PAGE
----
Quantitative Proteomics. Protein phosphorylation is an important regulatory pathway in the targeting of drugs to treat schwannomas and meningiomas. 2 x 106 (from one tumour) cells will be grown in the presence of defined culture medium containing stable isotopic amino acids employing SILAC (stable isotopic labelling by amino acid in cell culture) technology. This will enable the above cell preparations to be quantitatively analysed for differential phosphoprotein expression. Briefly, two cell populations (e.g. meningioma and schwannoma cultures or cultures and schwannoma cultures) will be grown in identical cell culture media deficient in some essential amino acids. One cell population will be grown with heavy (isotopic L-arginine-U-13C614N4) amino acids, while the other cell population will be grown in medium with light (normal L-arginine [12C]) amino acids for 5 doubling times. The proteins will metabolically incorporate the amino acids (heavy and light). Approximately 2 x 106 cells will be lysed in buffer containing 1% NP-40, 0.1% sodium orthovanadate and protease inhibitors (complete tablets, Roche diagnostics). The lysates will be centrifuged at 14,000g to pellet cell debris. A Bradford assay will be performed to equalize protein concentrations for subsequent 1:1 mixing of the light and heavy lysates before the enrichment for phosphorylated proteins Phopshoproteins will be enriched by Titanium oxide columns online before the LC-MS/MS at the new proteomic suite at UoP. To control for total protein expression we will simultaneously run a non enriched samples. 1ug loading is needed for the LC MS. The isotopic differences will be distinguished using a Thermo LTQ Orbitrap Velos mass spectrometer (MS) or Waters Synapt G2 at UoP (tender currently out). Each mass spectrometer is ideally suited to identifying multiple components in complex protein mixtures, identifying post translational modifications and comparative quantification using SILAC. Based on the relative peak intensity of the isotopic peptide pairs, we shall quantify differential protein expression and identify common/differential post-translational modifications between schwannoma cells and meningimoma cells and cells with and without inhibitors. This method is capable of identifying and quantifying hundreds to several thousand proteins - depends on complexity and dynamic range of our samples 16. We will compare the phosphoproteome of schwannoma vs. meningioma and later of treated vs. untreated cells. Common activated protein will be verified by Western blotting. In addition we have started a collaboration with T Joos (NMI, Reutlingen) who has established a sequential Luminex based assay measuring total and phosphoprotein of EGFR, Her2, HGFR, IGF-1R, PDGFβR, VEGFR2 and Tie 2 17. He has agreed to run samples from schwannoma and meningiomas for free to fill empty slots in experimental runs for a different project.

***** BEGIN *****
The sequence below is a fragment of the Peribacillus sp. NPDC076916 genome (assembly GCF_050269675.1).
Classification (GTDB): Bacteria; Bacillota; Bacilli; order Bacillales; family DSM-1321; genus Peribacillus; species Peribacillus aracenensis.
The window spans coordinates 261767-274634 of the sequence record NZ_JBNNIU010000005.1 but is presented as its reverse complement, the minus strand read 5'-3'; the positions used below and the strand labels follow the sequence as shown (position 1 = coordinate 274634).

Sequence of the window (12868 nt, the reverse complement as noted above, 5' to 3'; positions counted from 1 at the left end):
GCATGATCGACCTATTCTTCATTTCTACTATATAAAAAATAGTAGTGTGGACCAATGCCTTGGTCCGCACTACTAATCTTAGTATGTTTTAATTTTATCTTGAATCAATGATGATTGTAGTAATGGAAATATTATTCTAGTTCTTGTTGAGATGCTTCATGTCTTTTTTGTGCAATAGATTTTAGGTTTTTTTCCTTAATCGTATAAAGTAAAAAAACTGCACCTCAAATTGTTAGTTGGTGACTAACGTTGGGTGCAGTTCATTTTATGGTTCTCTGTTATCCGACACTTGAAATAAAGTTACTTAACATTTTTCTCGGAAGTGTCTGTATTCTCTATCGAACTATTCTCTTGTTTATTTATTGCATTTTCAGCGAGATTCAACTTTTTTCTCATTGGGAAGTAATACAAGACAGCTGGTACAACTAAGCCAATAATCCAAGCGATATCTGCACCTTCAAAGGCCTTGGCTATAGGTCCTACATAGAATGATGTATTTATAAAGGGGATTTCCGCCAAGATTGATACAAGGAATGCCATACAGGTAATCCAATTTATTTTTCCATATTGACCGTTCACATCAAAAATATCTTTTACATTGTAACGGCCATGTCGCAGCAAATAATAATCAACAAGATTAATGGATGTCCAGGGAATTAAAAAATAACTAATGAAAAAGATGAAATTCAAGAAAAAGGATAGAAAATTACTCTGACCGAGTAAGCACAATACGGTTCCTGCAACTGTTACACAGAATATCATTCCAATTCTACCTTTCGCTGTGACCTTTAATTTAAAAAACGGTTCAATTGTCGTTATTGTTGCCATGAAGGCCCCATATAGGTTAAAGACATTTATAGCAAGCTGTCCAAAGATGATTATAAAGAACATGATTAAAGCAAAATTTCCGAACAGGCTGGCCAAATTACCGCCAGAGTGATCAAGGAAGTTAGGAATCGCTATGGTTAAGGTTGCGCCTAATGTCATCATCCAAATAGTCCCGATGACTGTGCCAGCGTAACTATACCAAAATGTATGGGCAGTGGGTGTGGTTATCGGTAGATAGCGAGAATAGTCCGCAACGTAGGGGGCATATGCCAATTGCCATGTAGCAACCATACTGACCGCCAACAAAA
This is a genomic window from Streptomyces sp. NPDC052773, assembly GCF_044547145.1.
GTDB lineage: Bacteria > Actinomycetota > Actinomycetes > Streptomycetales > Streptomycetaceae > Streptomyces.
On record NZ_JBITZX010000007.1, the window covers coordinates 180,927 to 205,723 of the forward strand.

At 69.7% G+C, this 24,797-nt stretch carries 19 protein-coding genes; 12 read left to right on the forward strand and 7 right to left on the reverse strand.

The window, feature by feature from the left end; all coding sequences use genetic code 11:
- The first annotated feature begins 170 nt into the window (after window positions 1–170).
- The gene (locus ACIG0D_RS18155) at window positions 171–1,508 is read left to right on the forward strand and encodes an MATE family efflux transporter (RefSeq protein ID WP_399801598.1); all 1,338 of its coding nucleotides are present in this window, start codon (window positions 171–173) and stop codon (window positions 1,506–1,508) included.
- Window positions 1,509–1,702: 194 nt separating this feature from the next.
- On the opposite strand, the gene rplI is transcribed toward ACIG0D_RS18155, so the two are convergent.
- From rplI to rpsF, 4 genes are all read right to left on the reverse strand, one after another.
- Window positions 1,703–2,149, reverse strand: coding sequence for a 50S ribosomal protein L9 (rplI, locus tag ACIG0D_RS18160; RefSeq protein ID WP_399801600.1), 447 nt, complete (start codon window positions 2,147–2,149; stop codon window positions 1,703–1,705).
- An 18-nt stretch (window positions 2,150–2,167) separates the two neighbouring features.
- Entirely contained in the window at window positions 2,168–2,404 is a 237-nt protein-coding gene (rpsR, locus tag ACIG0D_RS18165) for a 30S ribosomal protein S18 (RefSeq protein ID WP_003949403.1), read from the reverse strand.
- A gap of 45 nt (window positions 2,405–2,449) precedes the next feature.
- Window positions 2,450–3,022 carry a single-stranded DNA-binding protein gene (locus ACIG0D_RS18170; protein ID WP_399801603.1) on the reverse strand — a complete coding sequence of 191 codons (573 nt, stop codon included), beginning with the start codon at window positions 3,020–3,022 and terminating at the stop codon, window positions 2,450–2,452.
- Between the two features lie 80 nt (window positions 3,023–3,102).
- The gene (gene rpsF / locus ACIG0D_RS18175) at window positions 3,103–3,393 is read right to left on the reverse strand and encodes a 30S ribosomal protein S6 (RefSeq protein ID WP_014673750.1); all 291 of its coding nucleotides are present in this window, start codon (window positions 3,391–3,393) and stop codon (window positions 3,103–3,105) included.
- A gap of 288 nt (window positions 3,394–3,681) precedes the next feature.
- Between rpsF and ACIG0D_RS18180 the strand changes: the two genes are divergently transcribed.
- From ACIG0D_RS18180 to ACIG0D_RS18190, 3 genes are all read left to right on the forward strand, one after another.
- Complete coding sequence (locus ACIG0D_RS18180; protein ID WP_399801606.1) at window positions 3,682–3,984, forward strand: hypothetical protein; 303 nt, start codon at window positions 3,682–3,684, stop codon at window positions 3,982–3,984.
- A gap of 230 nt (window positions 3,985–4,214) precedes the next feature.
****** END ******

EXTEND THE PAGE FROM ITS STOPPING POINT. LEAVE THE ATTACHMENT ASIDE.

Data analysis of phosphoproteins; Researchers are increasingly confronted with long lists of proteins results from mass spectrometry analysis that may or may not be associated with a biological phenotype. Our approach is different, in that it is a method based on stable isotope labelling that introduces a mass difference between two proteomes. Further by performing an enrichment step prior to mass spectrometry analysis, this will allow for the phosphoproteome to be analysed in a less complicated and more comprehensive manner. We will use the built in software and/or the free Mascot software package for database search and protein identification with IPI human protein database. Peptide mass tolerance and fragment mass tolerance will be set at 0.2 Da for each initial search. An iterative calibration algorithm will be applied to raw data to provide mass accuracies within 20 p.p.m. All protein identifications will be based on at least two matching peptides and tandem mass spectra will be additional validated manually. Identification of the enriched proteins will be further analysed by looking at the fold increase or decrease at any given time point. For example, the peptide maps of phosphoproteins in a sample encoded with 13C-labelled arginine and the control sample with the standard 12C form of arginine will be distinguished by a mass difference of 6 Da, making it possible to determine the ratio of a particular protein in the two samples quantitatively. Although the SILAC technique can quantify changes as small as 10% between samples, we shall chose a 1.5 fold increase or decrease as a cut-off for biological significance. Furthermore we shall compare the profiles obtained by quantitative proteomics with those of our standard western blot analysis of specific signalling pathway candidate proteins e.g. activation of RAF/Mek/Erk, Akt, PDGFR, IGF1R, ErbB2/ErbB3 in schwannomas and Mek/Erk and PDGFR that are inhibited in schwannomas. Once all the phosphoproteins have been identified that is up or down regulated by 1.5 fold or more they will be analysed by ‘principle components analyses. This is a mathematical procedure that will be used to transform a number of correlated increased or decreased phosphorylated proteins into a smaller cluster of uncorrelated variable e.g. grouping seemingly unrelated proteins that all give rise to a 2-fold decrease in phosphorylation after treatment with a specific drug treatment. This will enable us to determine if specific identified proteins are altered in a similar manner and form part of a known or novel signaling pathway, rather than just identifying a number of unrelated phosphorylation events. Prof Tim Frayling of IBCS has agreed to help design the analysis model for this part of the project.